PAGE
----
In a statement on Tuesday, TikTok VP and head of public policy Michael Beckerman, conceded that “engineering teams”, including those based in China, “might need access to data for engineering functions that are specifically tied to their roles”.
He added that such access is “subject to a series of robust controls”, such as data encryption and approval protocols overseen by US leadership, facilitated by an internal data classification system.
“The intention of these processes and protocols is to ensure that the data is only accessed by those that need it to allow our business and our service to function,” said Beckerman.
The social media company has previously denied claims that China had access to US data.
In October 2021, Beckerman told US senators under sworn testimony: “We do not share information with the Chinese government“.
TikTok is owned by Chinese company ByteDance, which also operates a comparable app within China called Douyin.
In June, BuzzFeed News published an article stating it had obtained leaked audio from 80 internal TikTok meetings which showed that sensitive US user data had been repeatedly accessed from China.
The news prompted the US FCC commissioner to last week ask Apple and Google to remove the TikTok app from their app stores, calling the company a national security threat and a “wolf in sheep’s clothing”.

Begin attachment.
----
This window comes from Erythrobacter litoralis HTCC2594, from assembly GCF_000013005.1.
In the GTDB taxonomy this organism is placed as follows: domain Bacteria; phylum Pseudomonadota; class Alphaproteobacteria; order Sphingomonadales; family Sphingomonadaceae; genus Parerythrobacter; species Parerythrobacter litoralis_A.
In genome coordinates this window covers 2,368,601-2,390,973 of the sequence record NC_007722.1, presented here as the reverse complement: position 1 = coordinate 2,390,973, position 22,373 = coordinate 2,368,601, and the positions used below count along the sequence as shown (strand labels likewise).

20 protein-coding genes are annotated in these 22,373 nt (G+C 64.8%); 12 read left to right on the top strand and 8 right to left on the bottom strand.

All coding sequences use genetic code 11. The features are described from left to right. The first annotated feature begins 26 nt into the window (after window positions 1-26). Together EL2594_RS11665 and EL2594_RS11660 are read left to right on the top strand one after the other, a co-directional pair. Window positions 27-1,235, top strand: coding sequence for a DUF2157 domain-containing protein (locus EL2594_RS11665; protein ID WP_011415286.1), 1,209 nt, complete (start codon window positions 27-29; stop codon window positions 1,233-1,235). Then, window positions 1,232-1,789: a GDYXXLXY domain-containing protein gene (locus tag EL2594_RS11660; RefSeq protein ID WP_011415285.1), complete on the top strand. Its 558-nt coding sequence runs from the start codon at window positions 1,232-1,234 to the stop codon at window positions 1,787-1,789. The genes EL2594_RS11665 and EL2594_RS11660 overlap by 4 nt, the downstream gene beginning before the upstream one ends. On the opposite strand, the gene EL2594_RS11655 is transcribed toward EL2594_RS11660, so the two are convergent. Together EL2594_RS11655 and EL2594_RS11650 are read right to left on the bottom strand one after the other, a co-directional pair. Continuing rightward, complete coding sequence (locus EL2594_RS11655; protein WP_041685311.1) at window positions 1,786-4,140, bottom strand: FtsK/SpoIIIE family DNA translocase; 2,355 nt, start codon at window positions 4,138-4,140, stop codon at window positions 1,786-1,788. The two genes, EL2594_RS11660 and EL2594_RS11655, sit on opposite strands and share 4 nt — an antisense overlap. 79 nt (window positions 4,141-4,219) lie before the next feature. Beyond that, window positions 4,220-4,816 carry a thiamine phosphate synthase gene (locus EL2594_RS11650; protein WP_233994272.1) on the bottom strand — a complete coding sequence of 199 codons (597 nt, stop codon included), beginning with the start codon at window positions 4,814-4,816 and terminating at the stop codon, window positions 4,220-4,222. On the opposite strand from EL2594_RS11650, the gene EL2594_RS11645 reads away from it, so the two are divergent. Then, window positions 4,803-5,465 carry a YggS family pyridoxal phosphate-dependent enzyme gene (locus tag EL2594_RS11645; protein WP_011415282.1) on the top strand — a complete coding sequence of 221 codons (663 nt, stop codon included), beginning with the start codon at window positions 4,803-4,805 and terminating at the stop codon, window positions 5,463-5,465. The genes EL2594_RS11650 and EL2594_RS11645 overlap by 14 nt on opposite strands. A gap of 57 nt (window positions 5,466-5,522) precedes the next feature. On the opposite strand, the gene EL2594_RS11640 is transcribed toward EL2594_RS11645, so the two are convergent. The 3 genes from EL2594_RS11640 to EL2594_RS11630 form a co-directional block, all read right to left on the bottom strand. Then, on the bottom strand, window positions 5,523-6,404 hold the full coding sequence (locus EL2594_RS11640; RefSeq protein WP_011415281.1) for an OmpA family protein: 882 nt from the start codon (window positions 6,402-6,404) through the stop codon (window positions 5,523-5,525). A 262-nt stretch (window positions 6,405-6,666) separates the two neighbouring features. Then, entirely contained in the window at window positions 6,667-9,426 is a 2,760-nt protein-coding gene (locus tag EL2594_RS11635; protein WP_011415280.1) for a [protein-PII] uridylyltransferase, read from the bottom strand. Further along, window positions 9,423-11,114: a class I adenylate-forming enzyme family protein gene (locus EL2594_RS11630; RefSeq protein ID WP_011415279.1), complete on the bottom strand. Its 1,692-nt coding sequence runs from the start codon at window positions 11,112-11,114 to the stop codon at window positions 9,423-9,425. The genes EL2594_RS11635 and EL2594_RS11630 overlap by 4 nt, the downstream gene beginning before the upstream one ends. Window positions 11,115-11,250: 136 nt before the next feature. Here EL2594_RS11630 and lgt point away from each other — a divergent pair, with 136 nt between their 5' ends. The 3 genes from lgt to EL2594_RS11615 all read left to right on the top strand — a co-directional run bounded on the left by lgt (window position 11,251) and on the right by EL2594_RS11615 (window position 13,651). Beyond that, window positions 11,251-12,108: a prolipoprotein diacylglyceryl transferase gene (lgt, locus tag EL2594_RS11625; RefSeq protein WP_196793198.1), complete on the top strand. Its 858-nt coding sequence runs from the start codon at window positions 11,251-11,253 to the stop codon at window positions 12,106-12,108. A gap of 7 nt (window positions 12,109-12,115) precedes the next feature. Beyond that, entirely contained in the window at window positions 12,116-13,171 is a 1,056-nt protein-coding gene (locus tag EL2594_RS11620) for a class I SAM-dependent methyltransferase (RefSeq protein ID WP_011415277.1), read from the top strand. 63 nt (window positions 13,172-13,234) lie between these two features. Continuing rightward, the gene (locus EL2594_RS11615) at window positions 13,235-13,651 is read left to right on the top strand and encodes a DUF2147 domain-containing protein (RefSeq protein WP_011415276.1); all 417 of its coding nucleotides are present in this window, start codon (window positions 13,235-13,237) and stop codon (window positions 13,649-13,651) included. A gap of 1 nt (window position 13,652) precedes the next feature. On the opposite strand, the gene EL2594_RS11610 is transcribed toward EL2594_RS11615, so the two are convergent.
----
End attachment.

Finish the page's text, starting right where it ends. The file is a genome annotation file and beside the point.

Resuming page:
Beckerman noted that TikTok had sent a letter to Congress addressing US data handling concerns, and pointed to the recent creation of a new US Data Security division as a way in which the company will “further protect our users, and build confidence in our systems and controls in the United States”.
But on Tuesday, US Senate Intelligence Committee chair Mark Warner and top Republican Marco Rubio called for the Federal Trade Commission (FTC) to probe the company.
The letter, addressed to FTC chairwoman Lina Kahn, accused the company of “repeated misrepresentations by TikTok concerning its data security, data processing, and corporate governance practices”.
They urged the FTC to “immediately initiate a Section 5 investigation on the basis of apparent deception by TikTok, and coordinate this work with any national security or counter-intelligence investigation that may be initiated by the US Department of Justice”.
In a statement to The Media Leader, a TikTok spokesperson added: “For two years, we’ve talked openly about our work to limit access to user data across regions, and in our letter to senators last week we were clear about our progress in limiting access even further through our work with Oracle. As we’ve said repeatedly, TikTok has never shared US user data with the Chinese government, nor would we if asked.”